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How to Be a Caregiver for Someone With COPD

Breathing problems can be scary, but you can help

spinner image a person breathes deeply
Illustration: Jin Xia

COPD — chronic obstructive pulmonary disease — “is a tough disease,” says Colleen Brennan-Martinez, 64, a retired nurse practitioner from New York City whose father, James Brennan, died from COPD in 2020 at age 84. It’s tough for those who have it and struggle to breathe, she says, and it’s tough for those who watch them struggle.

Seeing a loved one gasping for air can be “very frightening,” says Goldia Brown, a 60-year-old funding analyst from Fairburn, Georgia, whose mother, Goldia Cotten Brown, died of COPD in 1997 at age 52. As a volunteer for the COPD Foundation, an education and advocacy group, she often talks with families about those fears.

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But these veteran caregivers, along with medical professionals who treat COPD, say caregivers should know that COPD is more treatable than many people realize — and that they can help their loved ones live better, longer lives.

“There are so many things that can be done,” Brown says. “I would want them to know that there is hope.”

Here’s what experts say caregivers for people with COPD should know.

What is COPD?

COPD is an umbrella term for a group of diseases that block airflow in the lungs, making it hard to breathe. The major types are:

  • Emphysema. With emphysema, small air sacs (alveoli) inside the lungs are damaged. Because of the damage, the walls between sacs break down, creating larger sacs that don’t work as well. It gets harder to breathe air out.
  • Chronic bronchitis. This is when the bronchial tubes that carry air to and from the lungs are constantly inflamed, producing mucus. If you cough up mucus most days for at least three months over two years, you could have this form of COPD.

“You can have all these manifestations in an individual patient,” or just some of them, says Fernando Martinez, M.D., chief of pulmonary and critical care medicine at Weill Cornell Medicine in New York (and Brennan-Martinez’s husband). While people are commonly diagnosed with COPD in their 60s or 70s, symptoms often start earlier, he says. In addition to shortness of breath and coughing, symptoms can include wheezing, chest tightness and tiredness.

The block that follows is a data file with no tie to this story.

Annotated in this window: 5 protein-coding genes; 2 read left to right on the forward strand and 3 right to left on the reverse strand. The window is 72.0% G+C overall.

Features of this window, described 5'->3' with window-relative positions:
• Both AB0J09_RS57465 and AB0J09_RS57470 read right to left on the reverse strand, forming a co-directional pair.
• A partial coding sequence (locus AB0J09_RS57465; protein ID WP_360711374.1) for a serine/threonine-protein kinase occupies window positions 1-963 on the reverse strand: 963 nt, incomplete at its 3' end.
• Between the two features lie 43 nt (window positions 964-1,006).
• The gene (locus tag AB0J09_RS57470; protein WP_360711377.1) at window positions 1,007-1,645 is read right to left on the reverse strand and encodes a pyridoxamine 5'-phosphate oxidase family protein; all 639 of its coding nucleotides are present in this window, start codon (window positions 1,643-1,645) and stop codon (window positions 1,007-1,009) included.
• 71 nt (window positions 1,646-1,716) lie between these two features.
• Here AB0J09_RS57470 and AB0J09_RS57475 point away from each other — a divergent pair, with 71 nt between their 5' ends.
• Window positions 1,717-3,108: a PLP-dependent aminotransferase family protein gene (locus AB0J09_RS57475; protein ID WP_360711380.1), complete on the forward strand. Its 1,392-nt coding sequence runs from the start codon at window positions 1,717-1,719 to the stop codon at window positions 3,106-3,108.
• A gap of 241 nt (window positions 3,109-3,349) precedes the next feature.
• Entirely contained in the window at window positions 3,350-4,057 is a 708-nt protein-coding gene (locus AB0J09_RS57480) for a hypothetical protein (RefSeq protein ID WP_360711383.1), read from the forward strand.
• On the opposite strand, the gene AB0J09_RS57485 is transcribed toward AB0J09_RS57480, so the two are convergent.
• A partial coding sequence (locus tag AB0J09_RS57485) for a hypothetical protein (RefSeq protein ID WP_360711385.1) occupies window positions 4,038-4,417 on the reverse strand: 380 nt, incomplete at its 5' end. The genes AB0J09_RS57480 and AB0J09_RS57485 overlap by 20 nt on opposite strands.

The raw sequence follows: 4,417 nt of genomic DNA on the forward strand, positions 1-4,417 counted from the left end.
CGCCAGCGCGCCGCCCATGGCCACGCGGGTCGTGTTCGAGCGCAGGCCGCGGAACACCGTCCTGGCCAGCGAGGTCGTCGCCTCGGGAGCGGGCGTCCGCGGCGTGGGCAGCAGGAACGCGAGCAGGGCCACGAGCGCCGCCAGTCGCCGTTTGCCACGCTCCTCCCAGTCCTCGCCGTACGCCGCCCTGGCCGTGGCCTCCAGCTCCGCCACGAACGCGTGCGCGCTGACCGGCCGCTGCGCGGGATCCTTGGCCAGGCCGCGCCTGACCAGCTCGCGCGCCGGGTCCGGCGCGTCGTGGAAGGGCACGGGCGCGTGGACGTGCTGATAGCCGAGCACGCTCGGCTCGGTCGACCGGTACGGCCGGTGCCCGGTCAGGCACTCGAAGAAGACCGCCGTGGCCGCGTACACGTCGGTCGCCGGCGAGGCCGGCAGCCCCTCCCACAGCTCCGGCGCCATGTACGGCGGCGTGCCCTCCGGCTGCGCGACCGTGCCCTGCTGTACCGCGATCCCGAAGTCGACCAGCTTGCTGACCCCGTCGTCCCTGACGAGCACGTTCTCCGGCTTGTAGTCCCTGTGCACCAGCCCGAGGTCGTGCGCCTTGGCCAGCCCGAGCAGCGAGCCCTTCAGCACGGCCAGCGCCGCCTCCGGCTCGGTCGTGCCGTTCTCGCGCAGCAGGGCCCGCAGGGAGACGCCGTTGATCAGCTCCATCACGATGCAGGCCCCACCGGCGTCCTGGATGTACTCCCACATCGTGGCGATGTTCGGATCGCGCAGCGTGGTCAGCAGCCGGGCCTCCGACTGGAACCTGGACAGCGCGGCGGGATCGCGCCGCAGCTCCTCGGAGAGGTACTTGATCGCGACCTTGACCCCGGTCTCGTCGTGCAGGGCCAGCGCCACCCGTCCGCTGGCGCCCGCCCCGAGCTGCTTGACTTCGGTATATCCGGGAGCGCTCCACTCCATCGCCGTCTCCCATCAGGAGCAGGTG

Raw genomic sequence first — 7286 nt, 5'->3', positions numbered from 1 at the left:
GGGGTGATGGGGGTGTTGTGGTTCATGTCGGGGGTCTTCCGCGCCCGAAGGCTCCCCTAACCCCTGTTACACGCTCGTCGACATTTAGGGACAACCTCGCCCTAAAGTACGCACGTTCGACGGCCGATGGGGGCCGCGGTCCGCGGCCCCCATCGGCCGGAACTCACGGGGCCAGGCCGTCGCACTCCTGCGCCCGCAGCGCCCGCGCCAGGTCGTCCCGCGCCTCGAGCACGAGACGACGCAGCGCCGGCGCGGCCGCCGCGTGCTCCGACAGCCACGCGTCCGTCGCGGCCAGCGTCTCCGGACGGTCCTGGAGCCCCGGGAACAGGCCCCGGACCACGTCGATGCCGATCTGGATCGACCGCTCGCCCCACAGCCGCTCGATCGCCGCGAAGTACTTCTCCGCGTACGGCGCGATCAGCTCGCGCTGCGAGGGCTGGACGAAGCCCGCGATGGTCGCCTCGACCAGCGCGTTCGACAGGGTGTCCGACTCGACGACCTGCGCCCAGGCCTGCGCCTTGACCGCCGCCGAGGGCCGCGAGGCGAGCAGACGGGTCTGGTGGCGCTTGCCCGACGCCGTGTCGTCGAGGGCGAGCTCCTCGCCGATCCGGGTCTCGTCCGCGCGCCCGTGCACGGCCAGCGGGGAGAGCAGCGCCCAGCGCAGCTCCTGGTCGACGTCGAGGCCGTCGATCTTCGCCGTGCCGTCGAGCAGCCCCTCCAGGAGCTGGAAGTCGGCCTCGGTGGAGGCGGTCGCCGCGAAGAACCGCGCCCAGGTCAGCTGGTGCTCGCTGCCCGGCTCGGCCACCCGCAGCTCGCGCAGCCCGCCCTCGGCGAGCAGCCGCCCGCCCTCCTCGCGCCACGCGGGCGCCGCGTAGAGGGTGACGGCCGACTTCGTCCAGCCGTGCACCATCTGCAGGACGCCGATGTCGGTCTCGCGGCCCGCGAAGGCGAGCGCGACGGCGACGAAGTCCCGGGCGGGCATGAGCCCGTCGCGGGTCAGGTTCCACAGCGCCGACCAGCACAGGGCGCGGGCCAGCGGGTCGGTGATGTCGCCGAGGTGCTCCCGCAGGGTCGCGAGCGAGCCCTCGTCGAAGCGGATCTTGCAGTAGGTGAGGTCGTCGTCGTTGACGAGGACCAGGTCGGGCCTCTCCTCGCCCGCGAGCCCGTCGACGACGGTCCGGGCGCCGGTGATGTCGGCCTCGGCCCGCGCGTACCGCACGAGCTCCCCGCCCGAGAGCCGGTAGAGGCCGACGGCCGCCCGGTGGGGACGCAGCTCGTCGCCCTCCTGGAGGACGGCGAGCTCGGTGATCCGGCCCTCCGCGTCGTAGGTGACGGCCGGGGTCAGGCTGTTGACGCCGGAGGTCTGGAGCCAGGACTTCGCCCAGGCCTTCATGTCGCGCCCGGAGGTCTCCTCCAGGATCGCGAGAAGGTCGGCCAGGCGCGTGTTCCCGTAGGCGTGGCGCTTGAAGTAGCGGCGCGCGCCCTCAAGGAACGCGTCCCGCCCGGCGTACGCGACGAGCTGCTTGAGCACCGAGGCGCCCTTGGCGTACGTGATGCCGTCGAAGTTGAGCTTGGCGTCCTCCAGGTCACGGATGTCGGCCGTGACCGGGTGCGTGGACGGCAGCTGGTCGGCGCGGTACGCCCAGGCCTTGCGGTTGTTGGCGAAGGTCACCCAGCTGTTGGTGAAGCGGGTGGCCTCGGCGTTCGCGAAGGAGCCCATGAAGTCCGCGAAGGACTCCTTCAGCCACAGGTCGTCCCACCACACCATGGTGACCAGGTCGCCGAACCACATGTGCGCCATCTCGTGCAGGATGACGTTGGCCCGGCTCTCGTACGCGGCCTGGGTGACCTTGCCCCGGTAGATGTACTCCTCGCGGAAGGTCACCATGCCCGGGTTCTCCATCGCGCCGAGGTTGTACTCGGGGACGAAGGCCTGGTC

The primary test for COPD is called spirometry. In this test, you blow through a tube into a machine called spirometer. It measures how forcefully and completely you can get air out of your lungs. The same test can be used over the course of the disease to see how it’s progressing.

What causes COPD?

In the U.S., the major cause of COPD is smoking, though “up to probably 25 percent of COPD occurs in people who’ve never smoked,” says David Mannino, M.D., chief medical officer and cofounder of the COPD Foundation. Other causes include dust, fumes and chemicals in workplaces, as well as secondhand smoke. Some people have a genetic condition, called alpha-1 antitrypsin deficiency, that causes COPD. (It’s diagnosed with a blood test.)

The link with smoking is a source of shame and blame for some families, says Keith Siegel, a respiratory therapist in Union, Maine. “It’s really important for caregivers to understand that it doesn’t matter why they have this disease,” he says. “They have this disease, and they need help and they need support.”

That support, he adds, should include helping loved ones try to quit smoking — even if they’ve tried many times before.

How it’s treated and how caregivers can help

The primary treatments for COPD are medicines called bronchodilators that help open airways. Patients typically get two kinds, Martinez says: medicines to take every day on a regular schedule, called long-acting bronchodilators, and medicines to take as needed, when symptoms flare up, called short-acting bronchodilators. You might also hear these described as “controller” and “rescue” or “quick-relief” medications.